The Secret City: A Novel in Three Parts

By HUGH WALPOLE. New York: George H. Doran Company. 1919. 12mo, 386 pp. $1.60.
MR. WALPOLE is a novelist who responds sensitively to both persons and places; perhaps more sensitively to places than to persons. In the definably new phase of his work represented by The Dark Forest and The Secret City, the chief of his powers seems to be the evocation of an intensely real atmosphere out of the accord between persons and their environments.
The environment of The Secret City is the Petrograd of the 1917 Revolution, a city which is to Mr. Walpole what others commonly deny it to be — the heart of Russia. The central persons are Semyonov, the Russian sensualist and cynic of The Dark Forest, turned mystical idealist by the death of the woman he loves, craving reunion with her in death, yet too proud to take his own life; Markovitch, a futile, impractical, pathetic man whom Semyonov manages to hound by spiritual tortures into killing both Semyonov and himself; Vera, the wife of Markovitch. a placid and maternal young woman made suddenly torrential by the passion of love; Lawrence, the inarticulate Englishman who returns her passion; Nina, the young sister of Vera; Grogoff, the anarchist with whom Nina lives when she has run away from her family; Bohun, another Englishman, young, quixotic, and absurd, who rescues and marries Nina; and Durward, the mild-mannered, self-effacing Englishman of The Dark Forest, who is there again as observer.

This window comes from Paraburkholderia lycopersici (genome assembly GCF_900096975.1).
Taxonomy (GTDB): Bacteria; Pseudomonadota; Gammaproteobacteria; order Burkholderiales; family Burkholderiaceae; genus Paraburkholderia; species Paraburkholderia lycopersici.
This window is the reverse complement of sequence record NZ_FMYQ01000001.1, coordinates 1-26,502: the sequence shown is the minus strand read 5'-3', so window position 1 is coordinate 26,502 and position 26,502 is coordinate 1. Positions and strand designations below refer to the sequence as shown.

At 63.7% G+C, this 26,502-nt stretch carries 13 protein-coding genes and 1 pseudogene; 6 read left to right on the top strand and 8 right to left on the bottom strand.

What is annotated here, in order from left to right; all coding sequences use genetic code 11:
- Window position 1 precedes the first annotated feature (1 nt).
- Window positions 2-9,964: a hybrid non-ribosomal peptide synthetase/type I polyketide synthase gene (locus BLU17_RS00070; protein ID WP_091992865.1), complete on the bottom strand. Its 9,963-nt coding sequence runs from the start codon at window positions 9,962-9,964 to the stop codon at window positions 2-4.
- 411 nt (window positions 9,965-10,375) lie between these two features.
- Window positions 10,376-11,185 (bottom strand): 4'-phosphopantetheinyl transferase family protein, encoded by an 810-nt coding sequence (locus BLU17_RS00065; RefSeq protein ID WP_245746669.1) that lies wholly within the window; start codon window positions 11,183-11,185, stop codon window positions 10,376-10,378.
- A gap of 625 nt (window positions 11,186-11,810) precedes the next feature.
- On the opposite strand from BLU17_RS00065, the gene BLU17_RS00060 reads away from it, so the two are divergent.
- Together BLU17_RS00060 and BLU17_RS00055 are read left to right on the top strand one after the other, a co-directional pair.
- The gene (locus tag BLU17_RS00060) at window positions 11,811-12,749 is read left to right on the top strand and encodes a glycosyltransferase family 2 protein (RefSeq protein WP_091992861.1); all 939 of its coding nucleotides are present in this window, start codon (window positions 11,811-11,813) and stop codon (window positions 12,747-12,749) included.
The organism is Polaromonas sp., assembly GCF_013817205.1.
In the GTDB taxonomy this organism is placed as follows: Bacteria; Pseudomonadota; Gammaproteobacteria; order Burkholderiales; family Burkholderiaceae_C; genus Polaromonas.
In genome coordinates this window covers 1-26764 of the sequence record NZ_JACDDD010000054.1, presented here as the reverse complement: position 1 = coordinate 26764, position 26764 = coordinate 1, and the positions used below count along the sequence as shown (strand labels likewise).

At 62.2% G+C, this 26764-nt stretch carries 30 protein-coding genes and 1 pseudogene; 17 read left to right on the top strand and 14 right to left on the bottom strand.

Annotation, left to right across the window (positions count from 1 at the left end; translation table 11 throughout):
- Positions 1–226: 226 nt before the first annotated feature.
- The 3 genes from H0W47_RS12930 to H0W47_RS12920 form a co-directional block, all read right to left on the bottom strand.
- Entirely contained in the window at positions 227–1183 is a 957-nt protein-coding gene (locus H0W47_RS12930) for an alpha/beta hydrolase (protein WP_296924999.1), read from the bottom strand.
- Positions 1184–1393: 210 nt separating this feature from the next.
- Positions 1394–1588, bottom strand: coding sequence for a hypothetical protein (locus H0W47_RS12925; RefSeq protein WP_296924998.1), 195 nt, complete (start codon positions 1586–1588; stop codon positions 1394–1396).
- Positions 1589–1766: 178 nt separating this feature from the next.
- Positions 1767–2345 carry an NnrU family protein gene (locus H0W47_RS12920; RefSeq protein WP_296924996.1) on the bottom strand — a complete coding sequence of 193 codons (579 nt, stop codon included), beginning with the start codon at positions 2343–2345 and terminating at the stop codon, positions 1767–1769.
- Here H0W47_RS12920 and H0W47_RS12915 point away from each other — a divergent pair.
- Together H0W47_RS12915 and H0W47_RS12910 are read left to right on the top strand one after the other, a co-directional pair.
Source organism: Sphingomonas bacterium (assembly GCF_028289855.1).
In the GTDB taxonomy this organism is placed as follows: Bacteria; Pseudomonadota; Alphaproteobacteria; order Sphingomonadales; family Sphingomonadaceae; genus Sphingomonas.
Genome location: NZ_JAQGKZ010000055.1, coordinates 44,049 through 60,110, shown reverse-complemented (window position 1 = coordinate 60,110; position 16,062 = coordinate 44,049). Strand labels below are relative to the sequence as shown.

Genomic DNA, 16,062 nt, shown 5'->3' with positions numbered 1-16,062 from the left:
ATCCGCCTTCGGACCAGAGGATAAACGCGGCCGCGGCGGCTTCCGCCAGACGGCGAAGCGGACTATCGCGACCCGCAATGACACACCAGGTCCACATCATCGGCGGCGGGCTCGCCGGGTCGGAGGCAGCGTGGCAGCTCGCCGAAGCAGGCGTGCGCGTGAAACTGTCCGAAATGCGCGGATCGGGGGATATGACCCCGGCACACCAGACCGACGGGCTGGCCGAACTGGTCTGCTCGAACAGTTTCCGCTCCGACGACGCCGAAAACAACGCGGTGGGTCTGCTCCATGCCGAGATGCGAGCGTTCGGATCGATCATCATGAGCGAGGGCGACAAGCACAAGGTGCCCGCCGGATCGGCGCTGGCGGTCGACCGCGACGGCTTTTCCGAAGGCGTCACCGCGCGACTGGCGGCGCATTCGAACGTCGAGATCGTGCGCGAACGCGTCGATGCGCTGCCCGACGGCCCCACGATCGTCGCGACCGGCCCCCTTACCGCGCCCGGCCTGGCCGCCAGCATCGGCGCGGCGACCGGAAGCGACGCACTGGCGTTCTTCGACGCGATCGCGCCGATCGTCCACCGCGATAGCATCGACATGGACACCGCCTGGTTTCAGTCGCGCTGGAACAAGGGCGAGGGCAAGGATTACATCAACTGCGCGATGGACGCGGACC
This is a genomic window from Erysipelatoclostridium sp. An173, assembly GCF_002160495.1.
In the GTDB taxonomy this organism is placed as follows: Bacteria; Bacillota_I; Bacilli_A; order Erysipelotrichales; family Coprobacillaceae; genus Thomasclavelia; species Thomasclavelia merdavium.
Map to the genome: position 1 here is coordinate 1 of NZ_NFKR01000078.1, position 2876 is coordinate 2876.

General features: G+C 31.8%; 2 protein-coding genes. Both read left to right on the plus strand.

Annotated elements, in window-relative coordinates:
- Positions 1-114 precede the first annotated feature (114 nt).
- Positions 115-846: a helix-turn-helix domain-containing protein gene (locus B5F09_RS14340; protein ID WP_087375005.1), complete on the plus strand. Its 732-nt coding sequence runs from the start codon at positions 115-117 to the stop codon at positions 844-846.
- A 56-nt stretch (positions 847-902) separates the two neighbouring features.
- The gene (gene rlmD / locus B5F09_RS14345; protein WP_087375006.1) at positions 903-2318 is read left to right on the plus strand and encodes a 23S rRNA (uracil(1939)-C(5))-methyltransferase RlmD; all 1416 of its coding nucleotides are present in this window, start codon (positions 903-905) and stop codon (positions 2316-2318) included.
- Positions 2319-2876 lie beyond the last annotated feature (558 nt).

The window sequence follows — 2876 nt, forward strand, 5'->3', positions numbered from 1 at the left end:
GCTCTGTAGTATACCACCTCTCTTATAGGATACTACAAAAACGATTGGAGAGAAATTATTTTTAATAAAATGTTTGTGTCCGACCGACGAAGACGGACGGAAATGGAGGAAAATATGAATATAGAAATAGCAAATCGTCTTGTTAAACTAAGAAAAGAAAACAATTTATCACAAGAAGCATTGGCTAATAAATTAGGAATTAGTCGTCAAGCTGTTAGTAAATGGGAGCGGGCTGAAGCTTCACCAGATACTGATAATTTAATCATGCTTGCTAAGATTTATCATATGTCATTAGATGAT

But it is Petrograd in revolution. Petrograd expressing in revolution the multifarious aspects of the chaotic Russian temper itself, which is the most real character of all. The Russians in the book are children of the city; the English characters are drugged with the sense of its crowds and its emptiness, its tumults and its silences. It is characteristic of Mr. Walpole’s peculiar gift that he should have undertaken to write about some Russians, and left instead a more vivid impression of Russia; that he should have started from the idea that there is ‘a secret city in every man’s heart,’ at whose altars ‘the true prayers are offered,’and ended by making the actual physical city more mysterious than even the hearts of men. W. F.